Boils sprout along my arms during the night. I try to pop them over the fire in the darkness; long strands of pus dangle from my skin before they hiss down into the flames. My arm hair sheds itself over the fire. Heath and Mitchell remain asleep within our salt circle. For now, we are protected. I pop another blister and let the fluid course down my arm until it drips from the knot of my elbow into the heat. The forest around us is filled with oaks and older things. America—this is a new world slowly polluted by weaker faiths.
Cold embraces me as I lie down to sleep again. In my dreams, all I find are children with wet voices asking me why they couldn’t swim.
We filled your pockets with rocks, I tell them. We dropped you off the docks and waited until no bubbles broke the surface. We waited until the water was still.
You did not have a chance.
They ask me why we left them there to drown. They ask me what we wanted from their mothers. They ask for fathers who we locked up in churches and siblings we dragged behind our horses until they all confessed. Each village was the same. The wet children ask me why.
I tell them it’s a silly question before they drag me under once again.
“Dennis, do you want to eat?”
The sky above us is purple. Heath is shaking me with his scaly hands. Each of us has been afflicted in one way or another. Mitchell hides a tiny tail beneath his cloak. He won’t let us cut it off, afraid it will only grow back twice as large. Breakfast is usually just hard biscuits and salted pork. Each meal preserves our insides a little longer. After many mornings like this, I now carry rocks around inside me. We live off salts and preserves. I am being embalmed alive.
“No, I think I’m still trying to undo last night’s supper.”
Mitchell straps a pack onto his back. His pistol is tucked into a holster on his leg. The salt around us glows violet in this new light. He kicks at the circle.
Heath swallows a biscuit whole and spits a raisin out into the dying fire. We leave the coals to burn; our spoiled circle remains behind as a warning. We bring the fury of this new inquisition with us. We wear the broken crosses around our necks and rub salt into our fresh wounds. We lap up our mistakes.
My hands are wrapped in rags to hide the ravaged holes. Our craft is not one of half-measures. We are raised to remove the weed and all its roots. Every plant has its defense mechanisms—poisoned leaves and hidden thorns. These are the risks we take under the banner of the broken cross, of the hanged man’s tree.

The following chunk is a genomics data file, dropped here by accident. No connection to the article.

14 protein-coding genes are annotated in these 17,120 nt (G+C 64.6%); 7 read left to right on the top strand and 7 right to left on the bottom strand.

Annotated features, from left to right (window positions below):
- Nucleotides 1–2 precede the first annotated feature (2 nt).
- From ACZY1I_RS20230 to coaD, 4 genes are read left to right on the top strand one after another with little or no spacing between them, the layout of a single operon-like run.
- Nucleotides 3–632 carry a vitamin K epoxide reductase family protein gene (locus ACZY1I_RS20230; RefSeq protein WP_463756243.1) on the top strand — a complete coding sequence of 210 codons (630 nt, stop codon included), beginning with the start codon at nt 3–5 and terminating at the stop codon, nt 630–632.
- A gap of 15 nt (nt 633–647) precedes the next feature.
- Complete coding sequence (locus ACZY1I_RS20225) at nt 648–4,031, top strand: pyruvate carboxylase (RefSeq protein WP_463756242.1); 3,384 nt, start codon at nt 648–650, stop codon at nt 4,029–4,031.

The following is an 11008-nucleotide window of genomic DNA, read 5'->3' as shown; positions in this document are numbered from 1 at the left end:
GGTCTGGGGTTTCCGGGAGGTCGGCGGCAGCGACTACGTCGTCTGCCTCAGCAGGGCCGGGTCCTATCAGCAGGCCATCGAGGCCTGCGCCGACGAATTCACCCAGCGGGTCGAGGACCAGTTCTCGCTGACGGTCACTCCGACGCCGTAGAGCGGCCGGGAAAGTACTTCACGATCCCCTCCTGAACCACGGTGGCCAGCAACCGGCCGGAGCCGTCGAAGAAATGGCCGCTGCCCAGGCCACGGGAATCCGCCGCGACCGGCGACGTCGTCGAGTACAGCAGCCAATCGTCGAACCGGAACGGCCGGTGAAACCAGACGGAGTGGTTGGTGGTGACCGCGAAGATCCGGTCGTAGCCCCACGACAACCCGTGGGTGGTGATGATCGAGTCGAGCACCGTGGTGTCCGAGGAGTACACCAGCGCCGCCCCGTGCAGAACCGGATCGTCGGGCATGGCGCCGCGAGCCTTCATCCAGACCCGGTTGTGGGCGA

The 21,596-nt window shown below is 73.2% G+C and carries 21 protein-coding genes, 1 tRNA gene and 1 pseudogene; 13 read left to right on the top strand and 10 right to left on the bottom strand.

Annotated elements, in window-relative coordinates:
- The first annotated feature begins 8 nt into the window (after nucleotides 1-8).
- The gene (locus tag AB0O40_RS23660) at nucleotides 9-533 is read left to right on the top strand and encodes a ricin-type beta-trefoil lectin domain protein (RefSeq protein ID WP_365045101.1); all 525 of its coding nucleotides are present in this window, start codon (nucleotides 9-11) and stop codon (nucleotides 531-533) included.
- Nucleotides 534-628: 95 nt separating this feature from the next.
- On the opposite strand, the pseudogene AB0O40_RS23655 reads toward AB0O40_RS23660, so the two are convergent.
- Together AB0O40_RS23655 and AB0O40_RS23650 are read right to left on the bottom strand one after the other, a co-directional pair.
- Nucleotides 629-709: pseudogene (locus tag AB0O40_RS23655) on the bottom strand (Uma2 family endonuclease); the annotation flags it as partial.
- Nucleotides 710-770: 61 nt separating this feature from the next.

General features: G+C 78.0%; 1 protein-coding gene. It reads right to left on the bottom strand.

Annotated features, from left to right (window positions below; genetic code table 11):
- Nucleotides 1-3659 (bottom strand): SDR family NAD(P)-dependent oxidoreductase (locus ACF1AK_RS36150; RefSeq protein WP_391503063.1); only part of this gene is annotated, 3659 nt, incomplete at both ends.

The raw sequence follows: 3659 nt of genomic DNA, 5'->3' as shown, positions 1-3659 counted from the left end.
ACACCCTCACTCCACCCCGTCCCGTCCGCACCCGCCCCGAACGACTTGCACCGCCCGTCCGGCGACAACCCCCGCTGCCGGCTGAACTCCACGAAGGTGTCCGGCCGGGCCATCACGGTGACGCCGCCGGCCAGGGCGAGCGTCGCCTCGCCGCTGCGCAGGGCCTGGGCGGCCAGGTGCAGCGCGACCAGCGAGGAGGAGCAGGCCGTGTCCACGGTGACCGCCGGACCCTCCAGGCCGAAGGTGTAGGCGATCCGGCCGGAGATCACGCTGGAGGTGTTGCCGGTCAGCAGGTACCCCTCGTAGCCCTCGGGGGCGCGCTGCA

We believe in the resurrection and the harrowing. We bring it to bear across new and old lands alike. We spare only the soil—only the dirt.
The first village was under the sway of a woman they called Altera Henderson, according to those who fled before her brief reign began. Their church was tilted and sinking into the wet ground when we arrived. No one emerged to greet the three of us. The town square and its pillories were empty. Only pigs and dogs lingered around its dirt roads. You can trust a pig. As we approached the well our horses whined and tried to pull away. The water down below shimmered with some unnatural tint. It blinked at us and we stared back down. We expected it to rise, but there was no response from below.
“All of it’s polluted with her craft,” Heath said. He wore gloves over his scaled hands. The gray scales came from some catacomb in Italy, some hidden hole beneath a church that had been corrupted. After three days of exorcism, Heath had emerged from below with one partially blinded eye and those dry, dry hands. They whisper whenever he rubs them together. He was selected by the older priests to bring about this new wave of reckoning. We followed his words.
“All of it must go.”
House by house, we broke down doors. We found them in cellars and under beds. We found them in sheds and in piles of hay. Some chanted curses under their breath, the words half-formed and benign. Novices and failures. Their faces were pale and their flesh sagged from the bones. We bound their hands—small children, fathers, siblings, grandparents. All of them were polluted, according to Heath. She had poisoned the well against them; she had spread her tainted water through their bodies and into their stomachs. They were all bile and piss now. None could be saved. This was a new and deep infection. The wound must be rinsed, Heath claimed. He had us herd the children toward the lake. A few small fishing boats bobbed on its ebbing tide. We dropped them off the dock one by one and waited. There was no resistance. A few hurled malformed words in our direction. We were protected by the broken crosses around our necks.
Heath found Altera sequestered in the swaybacked church. He did not bother drawing her out. He told us of her suckling a youngster at her breast, of the seeds she had planted in this town. The child’s mouth was a sieve. It was a wound. Heath spread his salt around the church and herded the men inside. There were only twelve. The women would burn individually. We would listen to their skulls pop and their fat sputter in the dark later that night. We would not eat.
I never saw Althea Henderson. No child from the docks recognized her name as we questioned them. Even so, Mitchell claimed she cursed him from inside the flames when he peered through the broken stained glass window—an angel bent at right angles. All the men were bent in supplication, according to his eyes. All were huddled in their pews and moaning as the flames rose around them all. Their faces were running wax. Altera caught Mitchell’s eye and spat some fluid through the air. He said it turned to steam as the fire rose inside the church, but flecks still reached his cheek. They burned their way deep down inside his open pores.
Mitchell still blames her for his tail.
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